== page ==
Christians of the first century still attended synagogue, took part in ritual worship, had mezuzahs on their doorways and used the Hebrew scripture as their sacred text.  Then on the first day of the week they met with other Christians to learn more about the way of Jesus.  A letter to them from Jesus saying that he is the one who holds the keys and who opens the door would have been a powerful reminder of the centrality of the way of love….a doorway that Christ has opened up for them…a marker on the threshold of their faithfulness.


As the letter continues we see that Philadelphia, like Smyrna, receives no rebuke in their letter.  Instead, the letter acknowledges their post natural disaster reality and the clarity and steadfastness with which they now enact their faithfulness. The letter recognizes that, compared to others, the church in Philadelphia is just a little group without power, at least as far as the world is concerned.  They have been through a lot of trauma and they have remained faithful.  They have kept their focus. Christ sees their strength and endurance.  Christ names them strong.


One of the few books I owned as a child was the Little Engine that Could.  It is the American Folk Tale of a train that needs an engine to haul it over a steep terrain but for one reason or another the larger engines can’t do it or won’t do it.  But the little blue engine decides it will try.  It repeats its mantra over and over again on the way up the hill, “I think I can.  I think I can.  I think I can.”  When it crests the hill and starts down the other side it says, “I thought I could.  I thought I could.  I thought I could.”  I loved that book as a child.  I felt small and insignificant in my world and it taught me that there was power in my focus and my endurance. I’m sure it taught me the Protestant Work Ethic too, with which I am now unfortunately saddled.  But in a world that is focused on large and strong and wealthy and impressive, the little engine and the church at Philadelphia tell a completely different story.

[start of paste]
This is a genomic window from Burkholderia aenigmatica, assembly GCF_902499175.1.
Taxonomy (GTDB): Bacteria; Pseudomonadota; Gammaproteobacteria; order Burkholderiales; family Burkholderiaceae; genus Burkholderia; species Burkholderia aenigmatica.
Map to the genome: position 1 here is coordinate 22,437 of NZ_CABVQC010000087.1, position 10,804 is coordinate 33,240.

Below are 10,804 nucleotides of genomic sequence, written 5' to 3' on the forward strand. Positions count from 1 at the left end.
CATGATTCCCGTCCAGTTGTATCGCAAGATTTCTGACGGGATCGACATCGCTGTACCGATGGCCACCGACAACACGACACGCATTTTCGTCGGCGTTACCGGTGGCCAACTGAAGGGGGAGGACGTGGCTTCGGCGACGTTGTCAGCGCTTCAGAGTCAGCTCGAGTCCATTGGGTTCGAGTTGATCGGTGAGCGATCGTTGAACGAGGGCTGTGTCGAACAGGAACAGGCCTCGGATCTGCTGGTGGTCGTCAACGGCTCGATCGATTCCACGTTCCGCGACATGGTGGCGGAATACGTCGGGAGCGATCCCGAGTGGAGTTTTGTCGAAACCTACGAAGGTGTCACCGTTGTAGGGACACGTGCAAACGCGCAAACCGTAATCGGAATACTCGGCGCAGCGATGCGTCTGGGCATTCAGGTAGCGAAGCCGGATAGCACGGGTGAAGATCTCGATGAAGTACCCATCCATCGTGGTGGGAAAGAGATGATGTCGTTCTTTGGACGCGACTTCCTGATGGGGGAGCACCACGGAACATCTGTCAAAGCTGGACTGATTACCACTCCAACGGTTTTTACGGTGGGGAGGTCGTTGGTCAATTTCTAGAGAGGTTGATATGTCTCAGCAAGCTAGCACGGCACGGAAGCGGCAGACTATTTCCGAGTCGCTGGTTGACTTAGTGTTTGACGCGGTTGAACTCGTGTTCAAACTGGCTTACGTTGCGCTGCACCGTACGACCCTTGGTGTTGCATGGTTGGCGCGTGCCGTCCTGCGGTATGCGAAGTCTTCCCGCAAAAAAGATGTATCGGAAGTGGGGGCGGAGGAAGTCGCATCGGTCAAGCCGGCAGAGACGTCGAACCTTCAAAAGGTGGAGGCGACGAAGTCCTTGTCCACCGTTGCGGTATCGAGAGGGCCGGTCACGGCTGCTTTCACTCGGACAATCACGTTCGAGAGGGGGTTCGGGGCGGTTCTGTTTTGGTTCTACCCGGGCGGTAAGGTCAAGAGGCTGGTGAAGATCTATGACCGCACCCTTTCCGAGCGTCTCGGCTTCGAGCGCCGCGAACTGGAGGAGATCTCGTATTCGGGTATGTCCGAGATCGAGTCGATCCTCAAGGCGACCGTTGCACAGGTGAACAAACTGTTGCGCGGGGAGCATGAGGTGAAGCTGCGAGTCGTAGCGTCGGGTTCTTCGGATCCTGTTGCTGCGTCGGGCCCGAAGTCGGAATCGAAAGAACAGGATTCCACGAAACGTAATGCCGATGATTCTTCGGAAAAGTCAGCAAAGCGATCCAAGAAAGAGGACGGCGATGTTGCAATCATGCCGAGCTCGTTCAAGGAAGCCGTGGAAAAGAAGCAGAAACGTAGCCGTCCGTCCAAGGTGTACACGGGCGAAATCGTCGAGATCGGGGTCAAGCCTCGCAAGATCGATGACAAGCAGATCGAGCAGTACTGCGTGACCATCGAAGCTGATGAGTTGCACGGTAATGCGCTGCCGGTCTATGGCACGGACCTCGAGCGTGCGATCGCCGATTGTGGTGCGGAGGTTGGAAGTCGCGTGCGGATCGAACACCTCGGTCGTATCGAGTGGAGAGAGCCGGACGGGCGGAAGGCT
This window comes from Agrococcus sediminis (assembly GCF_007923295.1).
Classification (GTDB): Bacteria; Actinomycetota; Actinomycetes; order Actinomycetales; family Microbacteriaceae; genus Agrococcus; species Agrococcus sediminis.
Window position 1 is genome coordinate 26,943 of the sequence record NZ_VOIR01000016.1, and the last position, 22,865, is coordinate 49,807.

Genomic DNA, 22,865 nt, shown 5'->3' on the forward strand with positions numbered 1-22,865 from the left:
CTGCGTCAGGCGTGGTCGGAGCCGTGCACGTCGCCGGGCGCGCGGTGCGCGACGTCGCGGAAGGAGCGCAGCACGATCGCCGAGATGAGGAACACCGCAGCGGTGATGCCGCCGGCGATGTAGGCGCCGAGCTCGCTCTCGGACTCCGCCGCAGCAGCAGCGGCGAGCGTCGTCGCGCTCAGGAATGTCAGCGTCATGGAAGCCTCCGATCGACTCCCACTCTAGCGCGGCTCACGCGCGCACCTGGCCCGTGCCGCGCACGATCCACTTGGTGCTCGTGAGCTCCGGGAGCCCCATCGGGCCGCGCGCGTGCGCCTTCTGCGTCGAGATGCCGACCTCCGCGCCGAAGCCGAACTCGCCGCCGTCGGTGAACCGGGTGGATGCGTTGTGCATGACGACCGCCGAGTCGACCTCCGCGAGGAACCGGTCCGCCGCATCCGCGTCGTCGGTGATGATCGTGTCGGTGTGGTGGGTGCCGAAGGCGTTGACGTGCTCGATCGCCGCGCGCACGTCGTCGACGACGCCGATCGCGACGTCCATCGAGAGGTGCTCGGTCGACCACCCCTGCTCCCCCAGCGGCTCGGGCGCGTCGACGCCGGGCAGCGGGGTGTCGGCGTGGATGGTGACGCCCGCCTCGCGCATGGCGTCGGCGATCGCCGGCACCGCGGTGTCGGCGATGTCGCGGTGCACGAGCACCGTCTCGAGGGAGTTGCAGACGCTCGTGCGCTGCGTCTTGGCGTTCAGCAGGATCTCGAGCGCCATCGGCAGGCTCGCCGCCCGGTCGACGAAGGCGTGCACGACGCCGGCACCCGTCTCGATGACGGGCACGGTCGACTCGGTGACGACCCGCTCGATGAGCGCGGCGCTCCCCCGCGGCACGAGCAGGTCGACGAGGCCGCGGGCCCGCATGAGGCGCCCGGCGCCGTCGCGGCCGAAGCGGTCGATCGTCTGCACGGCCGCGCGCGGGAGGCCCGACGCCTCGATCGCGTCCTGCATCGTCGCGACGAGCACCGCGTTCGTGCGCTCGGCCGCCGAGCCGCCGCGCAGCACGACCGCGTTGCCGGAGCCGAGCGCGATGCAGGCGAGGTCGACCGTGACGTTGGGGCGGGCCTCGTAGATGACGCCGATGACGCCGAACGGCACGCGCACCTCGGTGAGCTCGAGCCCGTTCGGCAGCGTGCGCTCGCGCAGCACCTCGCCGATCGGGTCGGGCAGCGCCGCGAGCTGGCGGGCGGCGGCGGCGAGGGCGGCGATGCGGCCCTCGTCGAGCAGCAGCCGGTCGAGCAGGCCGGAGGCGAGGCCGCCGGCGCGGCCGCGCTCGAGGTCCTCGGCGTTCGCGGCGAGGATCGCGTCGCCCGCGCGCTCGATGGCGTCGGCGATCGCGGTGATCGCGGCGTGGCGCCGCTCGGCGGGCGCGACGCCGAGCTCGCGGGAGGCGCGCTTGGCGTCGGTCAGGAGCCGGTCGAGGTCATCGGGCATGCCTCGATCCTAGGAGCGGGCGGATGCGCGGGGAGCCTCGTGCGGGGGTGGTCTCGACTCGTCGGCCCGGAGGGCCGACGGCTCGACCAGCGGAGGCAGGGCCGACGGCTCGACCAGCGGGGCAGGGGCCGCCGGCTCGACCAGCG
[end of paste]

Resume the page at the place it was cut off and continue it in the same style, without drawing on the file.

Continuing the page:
The Apostle Paul also told that same story.  We heard it in the letter to Corinthians that Analise read earlier in the service.  Paul prayed that he would be freed of whatever “affliction” it was that made him feel weak or less than and the answer he got back was “My power is made perfect in weakness.”  And so Paul says, “I will boast of my weaknesses, for that is when I am strongest.”  We see it all the time.


King Attallus refused to turn against the brother he loved.  In Rome’s eyes it was weakness to love like that.  But I bet a very few or none of us heard of King Attallus when we walked into this sanctuary today but we all know his nickname ….Philadelphia. His weakness for his brother was his strength and an inspiration for others.  A little church in Philadelphia was filled with people who had survived trauma and they knew endurance.  They knew how to focus on what truly mattered. In their pain they were strong.


I’ve never met anyone who got out of this life without some trauma.  Jesus’ words to the church at Philadelphia are also true for us.  He says, “I see you. Hold on.  Hold fast to what is true.  Run the race that is set before you.  Keep your eyes focused on what truly matters for you are the living temple of God.  You are the very pillars.  I see your strength.”


In a city beset by earthquakes, the pillars were often the only things left standing when the rest of the building was destroyed.  Pillars of temples were often inscribed with the names of the important citizens of the city.  Jesus promises these church members, that they themselves will be the steadfast, sturdy pillars of the church…the living temple of God.  On them will be written the very name of God, the name of the new city of God – the New Jerusalem and Christ’s new name.


Christ promises this church, that carries trauma in its body, that he is giving them a new way to see themselves: strong, enduring, faithful, focused, seen, named, whole, loved.  That promise is for you, as well. Amen.